The Alaska Legislature passed and funded the $5.2 billion 2016 operating budget Thursday and adjourned the second special session.


“A budget is a moral document, it shows what you stand for, it shows what you believe in,” said Rep. Les Gara during a speech on the House floor.


Gara says he’s happy $15 million was added back to some areas, including seniors benefits, pre-K programs and the University of Alaska.


Democrats and Republicans compromised Wednesday night on the final sticking points — primarily, state employee contracts and education funding.


On Thursday morning, Day 22 of the second special session and 143 days after the Alaska Legislature first convened in January, the House of Representatives passed the budget in a 32-7 vote. Shortly after, the Senate passed the operating budget 16-3.


Democrats Rep. Sam Kito, Rep. Andy Josephson, Rep. Scott Kawasaki, Rep. Chris Tuck, Rep. Harriet Drummond and Rep. David Guttenberg and Republican Rep. Lora Reinbold voted against the budget bill.


Tuck says he voted no because it did not include $32 million in one-time education funding that was promised to schools in a bill passed last year. Tuck also says he didn’t support the budget because it included language that restricts Medicaid expansion and it doesn’t include cuts to oil tax credits.


“We should’ve been able to keep our promises on public education. That’s an investment that is very important for Alaskans,” Tuck said. “And then I would’ve also liked to see us put a cap on the oil tax credits for this year since this is such a difficult year for us.”


Lawmakers in the House also voted 38-1 to use money from the Constitutional Budget Reserve to fund the budget, with Reinbold casting the sole opposing vote. The Legislature was forced into a special session to get this budget done because the Democratic minority votes were needed to access the savings account.


Before the vote, lawmakers gave final speeches focusing on the state’s fiscal problems.


“We just simply can not spend more when we have less,” said. Rep. Dan Saddler. “I think reducing the budget at this time is the responsible thing to do.”


Dillingham Rep. Bryce Edgmon says budget cuts are already having an impact on rural Alaska.


“We do have smaller committees that have more needs from the services and programs that the state government provides,” Edgmon said.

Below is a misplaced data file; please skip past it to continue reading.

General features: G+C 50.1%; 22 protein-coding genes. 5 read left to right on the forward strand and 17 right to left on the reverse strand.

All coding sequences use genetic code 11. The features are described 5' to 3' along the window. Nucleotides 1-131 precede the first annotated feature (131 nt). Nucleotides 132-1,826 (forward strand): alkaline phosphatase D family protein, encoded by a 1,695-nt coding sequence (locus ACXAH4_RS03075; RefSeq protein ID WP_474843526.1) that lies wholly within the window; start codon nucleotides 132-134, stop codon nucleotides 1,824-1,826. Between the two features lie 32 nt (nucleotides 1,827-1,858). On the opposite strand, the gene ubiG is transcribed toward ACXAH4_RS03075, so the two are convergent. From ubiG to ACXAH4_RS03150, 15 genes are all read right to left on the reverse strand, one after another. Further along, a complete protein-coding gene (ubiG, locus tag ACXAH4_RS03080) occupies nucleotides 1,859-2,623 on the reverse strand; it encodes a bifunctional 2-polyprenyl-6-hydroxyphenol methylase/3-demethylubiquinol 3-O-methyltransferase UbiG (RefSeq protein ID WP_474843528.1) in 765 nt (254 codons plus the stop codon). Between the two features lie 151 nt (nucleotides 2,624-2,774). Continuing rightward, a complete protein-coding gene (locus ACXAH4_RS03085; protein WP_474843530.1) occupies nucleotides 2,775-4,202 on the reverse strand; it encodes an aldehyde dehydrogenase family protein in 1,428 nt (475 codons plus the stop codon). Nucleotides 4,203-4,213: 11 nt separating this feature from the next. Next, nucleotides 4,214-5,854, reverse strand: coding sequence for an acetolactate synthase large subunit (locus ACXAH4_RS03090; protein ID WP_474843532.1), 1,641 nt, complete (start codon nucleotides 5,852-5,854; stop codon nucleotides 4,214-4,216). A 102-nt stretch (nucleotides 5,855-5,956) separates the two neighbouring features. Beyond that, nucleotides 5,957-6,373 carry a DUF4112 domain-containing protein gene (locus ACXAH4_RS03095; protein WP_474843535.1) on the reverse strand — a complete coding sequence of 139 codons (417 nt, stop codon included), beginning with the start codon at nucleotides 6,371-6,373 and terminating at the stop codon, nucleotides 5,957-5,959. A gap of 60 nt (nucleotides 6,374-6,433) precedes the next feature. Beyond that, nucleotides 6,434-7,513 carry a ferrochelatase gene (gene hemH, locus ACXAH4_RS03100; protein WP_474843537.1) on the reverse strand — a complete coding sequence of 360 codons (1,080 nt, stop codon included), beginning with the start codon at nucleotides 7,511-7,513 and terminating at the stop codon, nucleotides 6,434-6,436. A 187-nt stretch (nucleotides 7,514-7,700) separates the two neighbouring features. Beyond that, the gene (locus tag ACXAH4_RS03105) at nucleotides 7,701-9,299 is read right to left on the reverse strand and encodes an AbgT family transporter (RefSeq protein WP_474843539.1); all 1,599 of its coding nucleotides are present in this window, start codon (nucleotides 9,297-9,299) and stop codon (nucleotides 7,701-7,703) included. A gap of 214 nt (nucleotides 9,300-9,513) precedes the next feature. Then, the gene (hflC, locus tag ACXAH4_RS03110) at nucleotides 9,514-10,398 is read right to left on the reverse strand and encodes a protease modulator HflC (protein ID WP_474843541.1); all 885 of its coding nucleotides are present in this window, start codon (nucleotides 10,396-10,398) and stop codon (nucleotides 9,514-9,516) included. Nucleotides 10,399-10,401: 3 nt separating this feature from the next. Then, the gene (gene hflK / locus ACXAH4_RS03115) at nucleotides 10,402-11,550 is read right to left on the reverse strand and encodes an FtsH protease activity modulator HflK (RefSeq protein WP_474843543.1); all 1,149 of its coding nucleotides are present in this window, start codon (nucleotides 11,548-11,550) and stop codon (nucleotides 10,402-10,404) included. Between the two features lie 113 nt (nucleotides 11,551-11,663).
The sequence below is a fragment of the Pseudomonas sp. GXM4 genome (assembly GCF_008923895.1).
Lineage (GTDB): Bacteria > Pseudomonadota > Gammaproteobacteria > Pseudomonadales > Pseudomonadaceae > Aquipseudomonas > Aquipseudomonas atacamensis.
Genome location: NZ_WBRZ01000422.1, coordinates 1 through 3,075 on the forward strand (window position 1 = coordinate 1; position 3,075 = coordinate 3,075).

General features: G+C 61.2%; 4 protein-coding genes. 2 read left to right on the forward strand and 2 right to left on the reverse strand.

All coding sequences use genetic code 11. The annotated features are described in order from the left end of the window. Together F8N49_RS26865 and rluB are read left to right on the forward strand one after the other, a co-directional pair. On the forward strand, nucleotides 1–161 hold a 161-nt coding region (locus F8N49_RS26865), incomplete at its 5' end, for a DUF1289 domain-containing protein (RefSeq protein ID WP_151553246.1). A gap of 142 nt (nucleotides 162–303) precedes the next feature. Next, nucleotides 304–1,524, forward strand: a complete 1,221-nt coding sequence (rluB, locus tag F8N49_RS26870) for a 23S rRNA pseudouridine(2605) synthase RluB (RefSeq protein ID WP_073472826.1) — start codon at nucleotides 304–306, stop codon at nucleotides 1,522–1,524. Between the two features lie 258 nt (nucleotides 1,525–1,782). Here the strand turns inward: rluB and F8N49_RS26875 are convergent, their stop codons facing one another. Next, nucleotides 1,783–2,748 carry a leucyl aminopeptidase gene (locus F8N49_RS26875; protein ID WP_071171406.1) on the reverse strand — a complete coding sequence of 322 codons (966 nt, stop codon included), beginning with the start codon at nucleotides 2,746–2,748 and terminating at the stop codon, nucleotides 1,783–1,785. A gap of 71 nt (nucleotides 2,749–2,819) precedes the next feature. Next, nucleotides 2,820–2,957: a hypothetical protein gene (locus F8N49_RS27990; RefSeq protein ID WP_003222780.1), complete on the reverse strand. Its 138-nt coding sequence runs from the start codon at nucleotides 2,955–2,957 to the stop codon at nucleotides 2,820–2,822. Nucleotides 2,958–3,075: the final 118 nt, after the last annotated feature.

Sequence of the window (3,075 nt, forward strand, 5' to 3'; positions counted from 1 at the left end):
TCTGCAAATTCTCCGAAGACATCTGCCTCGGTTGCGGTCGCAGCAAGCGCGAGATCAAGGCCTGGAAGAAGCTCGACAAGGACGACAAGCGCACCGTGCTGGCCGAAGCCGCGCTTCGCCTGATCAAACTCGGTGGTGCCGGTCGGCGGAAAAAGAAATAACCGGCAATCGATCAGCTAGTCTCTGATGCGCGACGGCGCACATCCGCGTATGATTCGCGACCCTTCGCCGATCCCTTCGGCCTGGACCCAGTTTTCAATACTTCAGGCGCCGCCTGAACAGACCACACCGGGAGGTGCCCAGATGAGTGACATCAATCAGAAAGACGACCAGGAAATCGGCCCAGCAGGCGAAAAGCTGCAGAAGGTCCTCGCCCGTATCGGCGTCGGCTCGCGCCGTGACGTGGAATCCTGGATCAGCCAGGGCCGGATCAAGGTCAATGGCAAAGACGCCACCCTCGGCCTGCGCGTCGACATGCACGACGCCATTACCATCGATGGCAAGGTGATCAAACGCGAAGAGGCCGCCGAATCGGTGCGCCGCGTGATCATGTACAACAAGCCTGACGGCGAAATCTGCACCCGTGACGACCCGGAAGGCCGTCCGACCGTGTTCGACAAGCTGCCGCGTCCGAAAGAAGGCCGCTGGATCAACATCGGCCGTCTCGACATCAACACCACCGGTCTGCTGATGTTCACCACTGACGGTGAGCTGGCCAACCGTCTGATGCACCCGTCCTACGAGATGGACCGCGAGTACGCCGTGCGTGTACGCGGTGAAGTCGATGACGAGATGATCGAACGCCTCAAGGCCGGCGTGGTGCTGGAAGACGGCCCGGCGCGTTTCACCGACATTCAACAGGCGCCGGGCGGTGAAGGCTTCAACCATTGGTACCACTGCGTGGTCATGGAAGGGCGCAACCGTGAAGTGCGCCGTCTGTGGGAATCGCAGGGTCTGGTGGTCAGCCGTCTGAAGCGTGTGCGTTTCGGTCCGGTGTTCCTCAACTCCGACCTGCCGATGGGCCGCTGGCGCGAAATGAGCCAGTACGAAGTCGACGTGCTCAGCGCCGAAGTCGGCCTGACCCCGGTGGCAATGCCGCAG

“We will have to continue to tighten our belt,” said Republican Rep. Shelley Hughes. “And we need to be thinking long and hard about being prepared to do that.”


The budget passed on Thursday includes roughly $32 million in additional spending compared with the budget that the House and Senate passed in Juneau, though at that point the budget did not have enough support from Democrats to access the CBR. Spending on agency operations totals $4.1 billion in unrestricted general funds, which represents a 9.1 percent decrease from last year’s budget.


“I think all in all it was a fairly good job in trying to reduce the budget, we could probably do more,” said Rep. Mark Neuman.


Sen. Bill Wielechowski, Sen. Johnny Ellis and Sen. Berta Gardner voted in opposition of the budget. The Senate then voted unanimously in favor of using the CBR to fund the budget.


Gardner and Wielechowski said they can’t support the budget because it restricts Medicaid expansion and doesn’t include enough cuts.


“There are no cuts to the $700 million in oil tax credits we are paying out,” Wielechowski said. “There are no cuts to the additional $500 million in deductible oil tax credits, there’s no cuts to refinery credits.”


At a press conference on Thursday, Walker says there is still lots of work to be done. In regards to the $30 million in cuts the government still needs to make, Walker says they’re moving forward.


“It’s an ongoing process,” Walker said. “Yesterday we talked about combining divisions. That’s a savings of $600,000. $600,000. doesn’t balance a budget, but, you know, it’s a start.”


Walker says he’s relieved the special session is over, even though Medicaid wasn’t addressed.


“Certainly disappointed that was not put to a vote. Very disappointed,” Walker said. “It’s $150 million a year of our tax dollars I’d love to bring home. I’ve watched Republican governor after Republican governor in this country bring home those dollars.”


Walker says it’s too soon to say whether or not he will call another special session to take up Medicaid Expansion.


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